Atlanta Millionaires Club is economical but impressive. Pedal steel, folky bummer vibes, and sighing jazz horns set a mood that’s a little lonesome, but also perceptive. Faye Webster always sounds like she’s been stood up or is sitting alone at a window table in a café, watching passersby and thinking about what could have been. This is an album that invites the listener to pull up a chair and join her in quiet observation and the comfort of silent togetherness.

Desire Lines | After Sundown (self-released)
Desire Lines’ After Sundown is one of the best local releases you’ll hear this year, or any year for that matter. Jenny Roques and her band sound so attuned to each other, and inhabit that incredible Venn diagram overlap of alt-country, trad country, and gothy post punk. Roques’ songs are both vulnerable and remarkably strong and defiant, her lyrics nuanced and mysterious. And her voice is a precision instrument—equal parts Neko Case, Tori Amos, and Dolly Parton. It all comes together best on the spine-tingling title track. If there’s any justice, this record will be heard far beyond the confines of the 314.

Desperate Journalist | In Search of the Miraculous (Fierce Panda)
See my full review at:

pronoun | i’ll show you stronger (Rhyme & in Reason)
i’ll show you stronger is the debut album from Alyse Vellturo, aka pronoun. Her songs are a mix of jangle, early Aughts emo, and a sort of early 1990s production value that’s big and reverby but not soulless. These are confident songs of “queer emo angst” that are committed to inclusivity and speak in staccato. Vellturo punches the sky but cuddles a wounded heart.

Beth Bombara | Evergreen (Lemp Electric)
The latest album from St. Louis treasure Beth Bombara is her best work yet, full of her upbeat, yet yearning, twang and a searching spirit.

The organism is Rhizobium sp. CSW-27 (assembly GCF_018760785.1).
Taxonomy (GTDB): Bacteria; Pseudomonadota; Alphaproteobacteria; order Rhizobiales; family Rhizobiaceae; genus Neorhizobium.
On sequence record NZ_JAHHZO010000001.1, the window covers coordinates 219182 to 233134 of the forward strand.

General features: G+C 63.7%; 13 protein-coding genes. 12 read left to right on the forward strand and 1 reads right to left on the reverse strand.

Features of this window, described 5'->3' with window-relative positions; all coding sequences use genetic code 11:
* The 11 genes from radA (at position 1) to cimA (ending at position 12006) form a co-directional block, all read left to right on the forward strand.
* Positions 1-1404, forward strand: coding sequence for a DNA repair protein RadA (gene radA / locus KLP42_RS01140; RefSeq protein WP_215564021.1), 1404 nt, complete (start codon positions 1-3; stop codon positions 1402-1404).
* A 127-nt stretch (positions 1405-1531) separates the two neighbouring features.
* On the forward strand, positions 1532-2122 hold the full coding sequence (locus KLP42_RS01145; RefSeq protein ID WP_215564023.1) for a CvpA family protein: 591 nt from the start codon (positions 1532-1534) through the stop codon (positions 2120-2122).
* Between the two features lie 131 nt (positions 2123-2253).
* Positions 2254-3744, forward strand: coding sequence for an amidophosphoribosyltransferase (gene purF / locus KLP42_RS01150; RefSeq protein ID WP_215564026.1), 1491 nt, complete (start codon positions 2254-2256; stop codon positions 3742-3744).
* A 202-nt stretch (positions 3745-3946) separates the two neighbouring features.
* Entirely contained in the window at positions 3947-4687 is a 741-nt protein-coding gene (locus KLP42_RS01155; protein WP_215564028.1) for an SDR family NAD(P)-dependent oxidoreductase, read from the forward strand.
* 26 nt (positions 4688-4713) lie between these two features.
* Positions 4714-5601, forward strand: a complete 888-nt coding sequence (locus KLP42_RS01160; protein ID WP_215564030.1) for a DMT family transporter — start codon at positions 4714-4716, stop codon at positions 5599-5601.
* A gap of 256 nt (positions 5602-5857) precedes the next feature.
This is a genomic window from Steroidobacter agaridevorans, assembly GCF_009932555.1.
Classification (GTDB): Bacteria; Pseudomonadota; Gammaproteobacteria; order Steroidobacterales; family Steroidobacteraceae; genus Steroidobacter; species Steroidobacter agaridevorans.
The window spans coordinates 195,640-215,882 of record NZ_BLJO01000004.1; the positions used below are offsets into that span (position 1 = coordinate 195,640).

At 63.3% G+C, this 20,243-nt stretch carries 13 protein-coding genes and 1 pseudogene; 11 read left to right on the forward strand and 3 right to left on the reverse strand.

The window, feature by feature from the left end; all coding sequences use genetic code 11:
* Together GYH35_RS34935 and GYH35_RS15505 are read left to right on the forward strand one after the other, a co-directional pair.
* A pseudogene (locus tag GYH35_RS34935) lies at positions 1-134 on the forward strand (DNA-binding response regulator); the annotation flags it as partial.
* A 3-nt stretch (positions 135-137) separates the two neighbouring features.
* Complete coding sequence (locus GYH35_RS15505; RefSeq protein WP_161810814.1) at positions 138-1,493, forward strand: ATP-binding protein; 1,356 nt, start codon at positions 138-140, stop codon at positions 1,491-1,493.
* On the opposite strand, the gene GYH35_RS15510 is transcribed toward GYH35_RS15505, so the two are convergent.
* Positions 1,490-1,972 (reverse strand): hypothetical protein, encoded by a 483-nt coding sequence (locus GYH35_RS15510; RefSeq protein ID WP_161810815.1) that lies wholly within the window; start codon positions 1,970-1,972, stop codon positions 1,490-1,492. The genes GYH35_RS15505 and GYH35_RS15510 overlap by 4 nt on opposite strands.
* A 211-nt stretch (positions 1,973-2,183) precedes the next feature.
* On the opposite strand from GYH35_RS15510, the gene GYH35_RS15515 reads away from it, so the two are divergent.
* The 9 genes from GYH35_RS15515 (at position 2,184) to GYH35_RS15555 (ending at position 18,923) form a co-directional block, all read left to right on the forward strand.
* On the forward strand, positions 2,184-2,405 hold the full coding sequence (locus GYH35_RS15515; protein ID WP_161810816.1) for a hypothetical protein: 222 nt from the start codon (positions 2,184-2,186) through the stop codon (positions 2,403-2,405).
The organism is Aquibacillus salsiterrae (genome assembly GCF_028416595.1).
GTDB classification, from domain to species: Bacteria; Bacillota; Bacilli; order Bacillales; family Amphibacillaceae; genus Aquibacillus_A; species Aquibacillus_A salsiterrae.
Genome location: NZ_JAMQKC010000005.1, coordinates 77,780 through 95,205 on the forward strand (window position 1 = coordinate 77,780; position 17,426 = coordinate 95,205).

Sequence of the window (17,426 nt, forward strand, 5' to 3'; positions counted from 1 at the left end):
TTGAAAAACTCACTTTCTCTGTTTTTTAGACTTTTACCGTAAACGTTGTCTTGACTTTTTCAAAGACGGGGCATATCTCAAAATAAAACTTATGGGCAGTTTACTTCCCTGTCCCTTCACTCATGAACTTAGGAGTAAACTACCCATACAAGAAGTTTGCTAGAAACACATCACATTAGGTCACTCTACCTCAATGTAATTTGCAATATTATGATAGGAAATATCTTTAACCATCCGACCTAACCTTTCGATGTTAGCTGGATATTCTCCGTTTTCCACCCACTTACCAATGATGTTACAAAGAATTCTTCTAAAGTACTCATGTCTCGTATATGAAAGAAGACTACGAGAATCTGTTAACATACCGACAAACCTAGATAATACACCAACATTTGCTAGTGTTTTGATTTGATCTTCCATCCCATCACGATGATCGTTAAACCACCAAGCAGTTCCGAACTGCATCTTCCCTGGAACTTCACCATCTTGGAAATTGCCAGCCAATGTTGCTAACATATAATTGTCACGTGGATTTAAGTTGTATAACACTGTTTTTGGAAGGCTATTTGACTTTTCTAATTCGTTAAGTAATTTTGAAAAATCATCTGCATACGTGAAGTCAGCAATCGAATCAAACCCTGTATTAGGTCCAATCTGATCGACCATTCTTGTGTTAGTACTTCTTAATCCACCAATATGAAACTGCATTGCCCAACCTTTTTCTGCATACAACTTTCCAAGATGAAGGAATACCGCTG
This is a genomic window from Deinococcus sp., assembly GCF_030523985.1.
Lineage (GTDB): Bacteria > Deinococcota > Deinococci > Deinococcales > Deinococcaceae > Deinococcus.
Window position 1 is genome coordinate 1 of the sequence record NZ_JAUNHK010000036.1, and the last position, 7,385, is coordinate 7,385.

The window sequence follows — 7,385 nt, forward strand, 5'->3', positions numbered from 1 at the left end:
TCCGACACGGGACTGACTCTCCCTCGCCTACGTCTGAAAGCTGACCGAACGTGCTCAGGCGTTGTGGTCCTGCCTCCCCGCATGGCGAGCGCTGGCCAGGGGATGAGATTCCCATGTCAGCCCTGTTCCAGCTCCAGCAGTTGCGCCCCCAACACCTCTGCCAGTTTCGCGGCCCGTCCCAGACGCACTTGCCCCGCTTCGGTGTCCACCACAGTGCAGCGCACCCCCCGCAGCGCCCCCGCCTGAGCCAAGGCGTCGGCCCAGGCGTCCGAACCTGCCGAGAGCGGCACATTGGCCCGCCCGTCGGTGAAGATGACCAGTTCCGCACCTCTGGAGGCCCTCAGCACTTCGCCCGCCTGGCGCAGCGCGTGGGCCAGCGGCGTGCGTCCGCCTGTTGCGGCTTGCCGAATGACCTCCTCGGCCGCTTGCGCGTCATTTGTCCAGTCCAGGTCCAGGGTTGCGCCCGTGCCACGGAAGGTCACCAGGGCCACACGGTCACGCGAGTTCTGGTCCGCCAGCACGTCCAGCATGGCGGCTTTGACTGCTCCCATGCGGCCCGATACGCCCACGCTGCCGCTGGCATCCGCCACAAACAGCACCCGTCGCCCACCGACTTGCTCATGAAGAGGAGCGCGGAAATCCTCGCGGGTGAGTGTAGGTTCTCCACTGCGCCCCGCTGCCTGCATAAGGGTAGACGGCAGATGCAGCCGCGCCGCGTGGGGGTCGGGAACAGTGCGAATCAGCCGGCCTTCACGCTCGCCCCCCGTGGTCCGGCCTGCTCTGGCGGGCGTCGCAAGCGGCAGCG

Tallies | Tallies (Kanine)
The self-titled debut album from Torontonians Tallies is an absorbing mix of gauzy, shoegazy dream pop and lite surf rock that jangles and swoons and sounds like the first day of spring or the first time the person you fancy smiles at you. Shades of the Sundays, a slightly more upbeat Mazzy Star, and even early Trash Can Sinatras. Sarah Cogan has a wonderful voice, starry-eyed yet secretly grounded. Fire up your reverb and delay pedals and fall in love.

David Gray | Gold in a Brass Age (IHT)
See my full review at:

The Get Up Kids | Problems (Polyvinyl)
Problems picks up where the Get Up Kids’ 2018 reunion/reboot EP Kicker left off. It tunefully tackles adult problems with the heart, humor, and nuance they always applied to their youthful issues. The Kids always had a knack for crafting well-written, affecting, and observant songs about love, longing, distance, and the pressures of life, and they’re still applying that heartfelt energy to synth-splattered pop-punk emo songs that show that passion and grownup focus/perspective aren’t mutually exclusive. There’s something reassuring and energizing about bands that grow with you.

The Delines | The Imperial (El Cortez)
See my full review at: | Mike Rengel

Leave a Reply

Your email address will not be published. Required fields are marked *